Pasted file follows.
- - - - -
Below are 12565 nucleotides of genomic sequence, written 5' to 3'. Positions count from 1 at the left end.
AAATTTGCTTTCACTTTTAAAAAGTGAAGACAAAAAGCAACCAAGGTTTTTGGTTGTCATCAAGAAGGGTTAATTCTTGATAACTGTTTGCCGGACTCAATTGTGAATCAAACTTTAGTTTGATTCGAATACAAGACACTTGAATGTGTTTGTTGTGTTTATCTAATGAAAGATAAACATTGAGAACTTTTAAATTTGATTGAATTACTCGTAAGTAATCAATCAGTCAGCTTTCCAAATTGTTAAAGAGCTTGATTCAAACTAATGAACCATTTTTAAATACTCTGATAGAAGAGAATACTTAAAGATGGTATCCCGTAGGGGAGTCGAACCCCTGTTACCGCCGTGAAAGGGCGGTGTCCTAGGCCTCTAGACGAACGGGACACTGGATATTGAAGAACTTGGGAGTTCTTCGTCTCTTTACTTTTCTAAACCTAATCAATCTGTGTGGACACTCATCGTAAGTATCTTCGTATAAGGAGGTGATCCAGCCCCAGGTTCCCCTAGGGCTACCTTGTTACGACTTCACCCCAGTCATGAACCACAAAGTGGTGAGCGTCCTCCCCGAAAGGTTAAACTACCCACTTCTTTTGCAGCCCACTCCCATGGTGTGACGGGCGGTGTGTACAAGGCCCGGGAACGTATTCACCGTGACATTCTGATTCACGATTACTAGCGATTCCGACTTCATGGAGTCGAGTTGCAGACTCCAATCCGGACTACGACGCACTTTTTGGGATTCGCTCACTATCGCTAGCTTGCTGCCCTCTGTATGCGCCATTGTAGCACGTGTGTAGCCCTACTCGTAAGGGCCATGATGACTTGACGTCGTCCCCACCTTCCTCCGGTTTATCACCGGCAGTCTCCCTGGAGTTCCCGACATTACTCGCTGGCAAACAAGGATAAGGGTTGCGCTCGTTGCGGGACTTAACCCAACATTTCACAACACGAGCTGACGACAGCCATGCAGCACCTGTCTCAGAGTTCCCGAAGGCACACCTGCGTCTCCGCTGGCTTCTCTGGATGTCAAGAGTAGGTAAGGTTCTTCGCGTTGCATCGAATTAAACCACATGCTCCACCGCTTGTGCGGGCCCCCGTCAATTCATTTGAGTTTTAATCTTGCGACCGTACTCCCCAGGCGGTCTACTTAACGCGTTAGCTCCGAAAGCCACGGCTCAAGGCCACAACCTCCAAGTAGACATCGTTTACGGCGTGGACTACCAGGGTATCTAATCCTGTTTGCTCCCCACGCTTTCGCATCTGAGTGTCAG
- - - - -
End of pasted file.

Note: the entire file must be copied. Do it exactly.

Below are 12565 nucleotides of genomic sequence, written 5' to 3'. Positions count from 1 at the left end.
AAATTTGCTTTCACTTTTAAAAAGTGAAGACAAAAAGCAACCAAGGTTTTTGGTTGTCATCAAGAAGGGTTAATTCTTGATAACTGTTTGCCGGACTCAATTGTGAATCAAACTTTAGTTTGATTCGAATACAAGACACTTGAATGTGTTTGTTGTGTTTATCTAATGAAAGATAAACATTGAGAACTTTTAAATTTGATTGAATTACTCGTAAGTAATCAATCAGTCAGCTTTCCAAATTGTTAAAGAGCTTGATTCAAACTAATGAACCATTTTTAAATACTCTGATAGAAGAGAATACTTAAAGATGGTATCCCGTAGGGGAGTCGAACCCCTGTTACCGCCGTGAAAGGGCGGTGTCCTAGGCCTCTAGACGAACGGGACACTGGATATTGAAGAACTTGGGAGTTCTTCGTCTCTTTACTTTTCTAAACCTAATCAATCTGTGTGGACACTCATCGTAAGTATCTTCGTATAAGGAGGTGATCCAGCCCCAGGTTCCCCTAGGGCTACCTTGTTACGACTTCACCCCAGTCATGAACCACAAAGTGGTGAGCGTCCTCCCCGAAAGGTTAAACTACCCACTTCTTTTGCAGCCCACTCCCATGGTGTGACGGGCGGTGTGTACAAGGCCCGGGAACGTATTCACCGTGACATTCTGATTCACGATTACTAGCGATTCCGACTTCATGGAGTCGAGTTGCAGACTCCAATCCGGACTACGACGCACTTTTTGGGATTCGCTCACTATCGCTAGCTTGCTGCCCTCTGTATGCGCCATTGTAGCACGTGTGTAGCCCTACTCGTAAGGGCCATGATGACTTGACGTCGTCCCCACCTTCCTCCGGTTTATCACCGGCAGTCTCCCTGGAGTTCCCGACATTACTCGCTGGCAAACAAGGATAAGGGTTGCGCTCGTTGCGGGACTTAACCCAACATTTCACAACACGAGCTGACGACAGCCATGCAGCACCTGTCTCAGAGTTCCCGAAGGCACACCTGCGTCTCCGCTGGCTTCTCTGGATGTCAAGAGTAGGTAAGGTTCTTCGCGTTGCATCGAATTAAACCACATGCTCCACCGCTTGTGCGGGCCCCCGTCAATTCATTTGAGTTTTAATCTTGCGACCGTACTCCCCAGGCGGTCTACTTAACGCGTTAGCTCCGAAAGCCACGGCTCAAGGCCACAACCTCCAAGTAGACATCGTTTACGGCGTGGACTACCAGGGTATCTAATCCTGTTTGCTCCCCACGCTTTCGCATCTGAGTGTCAG